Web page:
U.S. shocks Japan with early barrage, coasts to first Women's World Cup crown since 1999.
By Robert Wagman
(Sunday, July 5, 2015) -- The United States women rode an impenetrable to the Women's World Cup final. Tonight, the American attack did its part in a big way. Riding three goals from midfielder Carli Lloyd to take a four-goal lead in the first 16 minutes, the U.S. captured its first World Cup crown since 1999 with a 5-2 triumph over Japan before 53,341 at BC Place in Vancouver.
It was a record third World Cup title for the U.S. which fell to Japan in tiebreaking penalty kicks four years ago after twice losing late one-goal advantages.
Lloyd, who scored the winning goal in the 2008 and 2012 Summer Olympics gold-medal matches
The U.S. was firmly in control before the match was five minutes old with Lloyd scoring twice. The first came in the third minute when she delayed before running onto a bouncing corner kick from midfielder Megan Rapinoe's and rifled the ball into the bottom left corner of the net from seven yards out. It was the fastest goal ever in a WWC final.
Two minutes later, midfielder Lauren Holiday sent a low ball off a free kick deep on the right flank. At the near post, defender Julie Johnston back-heeled a ball through a crowd in front of the net where Lloyd, three yards out, poked the ball into the right side for a 2-0 advantage.
Lloyd was being marked by Azusa Iwashimizu who lost her both times.
When the U.S. looks back on this tournament, in which it started slowly, the turning point came in the Round of 16, its fourth game, when the Americans defeated Colombia 2-0. Lloyd was moved from deep in the defensive midfield to an attacking position. From that point, she was the dominant American, as well as the entire event, tying for most goals with six with German striker Celia Sasic.
In the 14th minute, Iwashimizu tried to head away U.S. midfielder Tobin Heath's entry pass, but sent the ball straight up in the air. Holiday volleyed the ball out of the air and inside the near right post from 10 yards away to make it 3-0.
Two minutes later, Lloyd completed her hat trick, the fastest in World Cup history and third ever by an American woman in the WWC. A yard over the center stripe, she saw Japan goalkeeper Ayumi Kaihori straying too far off her goal-line. Lloyd launched a 55-yard shot over Kaihori, who stumbled and fell as she tried to backpedal, putting the U.S. ahead 4-0.
Japan wasn't ready to quit and forward Yuki Ogimi was given enough space to spin and rifle a shot past keeper Hope Solo, narrowing the deficit to 4-1.
The U.S. started the second half strong, but in the 52nd minute, Johnston, attempting to clear a ball, instead directed a header inside her left post and the score was 4-2.
Two minutes later, Heath converted a short right side cross to restore the American lead to 5-2. Japan played hard, but the U.S. defense was stalwart, running out the remaining time.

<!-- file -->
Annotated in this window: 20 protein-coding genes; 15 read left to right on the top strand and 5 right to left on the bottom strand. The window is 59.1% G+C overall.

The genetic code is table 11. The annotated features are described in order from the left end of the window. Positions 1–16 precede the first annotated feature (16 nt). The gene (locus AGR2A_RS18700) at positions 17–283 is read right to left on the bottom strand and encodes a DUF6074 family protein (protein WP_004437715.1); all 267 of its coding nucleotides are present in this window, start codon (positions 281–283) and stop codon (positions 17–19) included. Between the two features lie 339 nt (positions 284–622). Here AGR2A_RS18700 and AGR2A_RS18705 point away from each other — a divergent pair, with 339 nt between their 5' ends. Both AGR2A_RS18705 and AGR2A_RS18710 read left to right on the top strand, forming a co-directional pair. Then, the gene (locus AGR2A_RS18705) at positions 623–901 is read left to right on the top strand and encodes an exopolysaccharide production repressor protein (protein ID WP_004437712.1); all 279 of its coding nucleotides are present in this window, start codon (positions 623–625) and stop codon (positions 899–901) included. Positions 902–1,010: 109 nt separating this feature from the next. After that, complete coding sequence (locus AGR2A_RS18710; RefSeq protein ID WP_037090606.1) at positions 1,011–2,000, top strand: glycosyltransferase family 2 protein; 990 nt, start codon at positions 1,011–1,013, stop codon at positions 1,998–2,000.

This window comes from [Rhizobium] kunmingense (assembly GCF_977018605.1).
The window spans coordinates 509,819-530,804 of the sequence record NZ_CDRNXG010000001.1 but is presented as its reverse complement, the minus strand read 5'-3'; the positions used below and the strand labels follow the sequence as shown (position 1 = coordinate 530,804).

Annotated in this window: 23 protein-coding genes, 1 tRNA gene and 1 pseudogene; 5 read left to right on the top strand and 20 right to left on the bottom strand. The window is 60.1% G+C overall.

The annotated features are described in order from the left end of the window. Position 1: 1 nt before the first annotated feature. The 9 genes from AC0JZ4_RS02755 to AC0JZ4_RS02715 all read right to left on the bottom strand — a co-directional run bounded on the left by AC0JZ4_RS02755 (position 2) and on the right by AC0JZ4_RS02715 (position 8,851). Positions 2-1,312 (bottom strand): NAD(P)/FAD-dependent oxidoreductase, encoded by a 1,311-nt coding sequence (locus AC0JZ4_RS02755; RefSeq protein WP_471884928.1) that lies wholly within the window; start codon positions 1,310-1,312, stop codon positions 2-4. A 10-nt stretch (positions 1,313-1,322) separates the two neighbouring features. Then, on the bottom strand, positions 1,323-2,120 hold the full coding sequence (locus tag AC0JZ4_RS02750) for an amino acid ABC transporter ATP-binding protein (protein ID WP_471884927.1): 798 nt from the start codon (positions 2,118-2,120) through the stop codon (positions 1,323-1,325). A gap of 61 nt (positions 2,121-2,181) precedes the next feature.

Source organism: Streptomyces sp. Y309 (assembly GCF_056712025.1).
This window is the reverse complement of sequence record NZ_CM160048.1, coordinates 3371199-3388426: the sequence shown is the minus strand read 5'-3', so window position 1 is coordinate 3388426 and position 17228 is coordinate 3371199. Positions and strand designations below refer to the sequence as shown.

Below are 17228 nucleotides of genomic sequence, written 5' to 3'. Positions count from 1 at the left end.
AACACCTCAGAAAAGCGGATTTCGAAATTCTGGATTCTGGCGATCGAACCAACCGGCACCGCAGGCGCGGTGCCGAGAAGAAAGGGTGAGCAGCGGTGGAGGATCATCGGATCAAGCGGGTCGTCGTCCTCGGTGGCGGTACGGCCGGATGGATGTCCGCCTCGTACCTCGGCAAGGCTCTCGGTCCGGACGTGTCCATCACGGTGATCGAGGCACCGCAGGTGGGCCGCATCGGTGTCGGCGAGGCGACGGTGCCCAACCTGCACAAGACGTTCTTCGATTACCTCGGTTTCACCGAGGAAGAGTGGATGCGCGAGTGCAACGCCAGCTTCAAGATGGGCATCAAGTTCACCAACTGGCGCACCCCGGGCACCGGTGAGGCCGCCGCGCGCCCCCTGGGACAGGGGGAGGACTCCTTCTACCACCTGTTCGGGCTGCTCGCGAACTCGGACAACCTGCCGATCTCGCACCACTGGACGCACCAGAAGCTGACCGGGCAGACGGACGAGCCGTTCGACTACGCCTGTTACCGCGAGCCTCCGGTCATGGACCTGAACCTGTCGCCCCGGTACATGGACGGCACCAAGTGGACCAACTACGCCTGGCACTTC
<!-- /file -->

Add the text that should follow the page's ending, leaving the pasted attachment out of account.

The U.S. was clearly the superior team. There might have been some elements of good fortune in the margin of victory, but the U.S. clearly demonstrated that the right nation was hoisting the Women's World Cup trophy.
U.S. Player Ratings
Goalkeeper Hope Solo 6: Cleanly beaten on the first Japan goal, she still made good saves and timely punches when they were needed. Maybe not a perfect match for the player honored as the best keeper in the tournament, was certainly good enough.
Defender Ali Krieger - 6.5: She was able to get forward quite often yet still provided good coverage on her wing. A strong match.
Defender Meghan Klingenberg - 6.5:The best U.S. defender. She almost was able to stop the pass that led to Japan's first goal, but she otherwise was the rock solid back the Americans needed.
Defender Becky Sauerbrunn - 6: . Not her best match of the tournament, but good enough. A few missteps, at times, but otherwise had a solid match.
Defender Julie Johnston - 4.5: Heading in an own goal after, losing her player and getting turned on the first Japan goal, she also made several miskicks and poor clearances. It was her worst match of the tournament.
Midfielder Megan Rapinoe - 6.5: On her 30th birthday, she got the U.S. off to a good start with her opening corner kick, leading to the first goal. She played a solid match the rest of the way.
Midfielder Lauren Holiday - 7: Probably her best match of the tournament. She scored an impressive goal, made good connecting passes and provided enough defensive aid when it was called for.
Midfielder Morgan Brian - 6.5: Her play certainly belied her youth. Once she settled in, she was spot on with her passes, while also providing defensive stops all over the field. She is one to build on for the future.
Forward Carli Lloyd - 9: As good of an individual performance in a World Cup match as any American male or female. A little luck and she could have easily had five goals.
Forward Alex Morgan - 5.5: Another match in which she clearly put out the effort, but with little to show for it.
Forward Tobin Heath - 7: Her key pass set up the second U.S. goal and her first-time rocket added the fifth. Her best game of the tournament
Forward Kelley O'Hara (61st minute for Rapinoe) - 6: Her fresh legs added to a midfield that was beginning to tire. A good showing.
Forward Abby Wambach (79th minute for Heath) - 7: In her 25th and likely last Women's World Cup appearance (second-most all-time behind Kristine Lilly's 30), she was brought down on a good scoring effort. She held the ball at times to help kill off the final minutes.
Midfielder Christie Rampone (86th minute for Morgan) - no rating: A fitting token appearance for the only player on the roster who was in the Rose Bowl foe the last U.S. WWC win in 1999.
SoccerTimes U.S. Player of the Match: Carli Lloyd
Robert Wagman is SoccerTimes senior correspondent.
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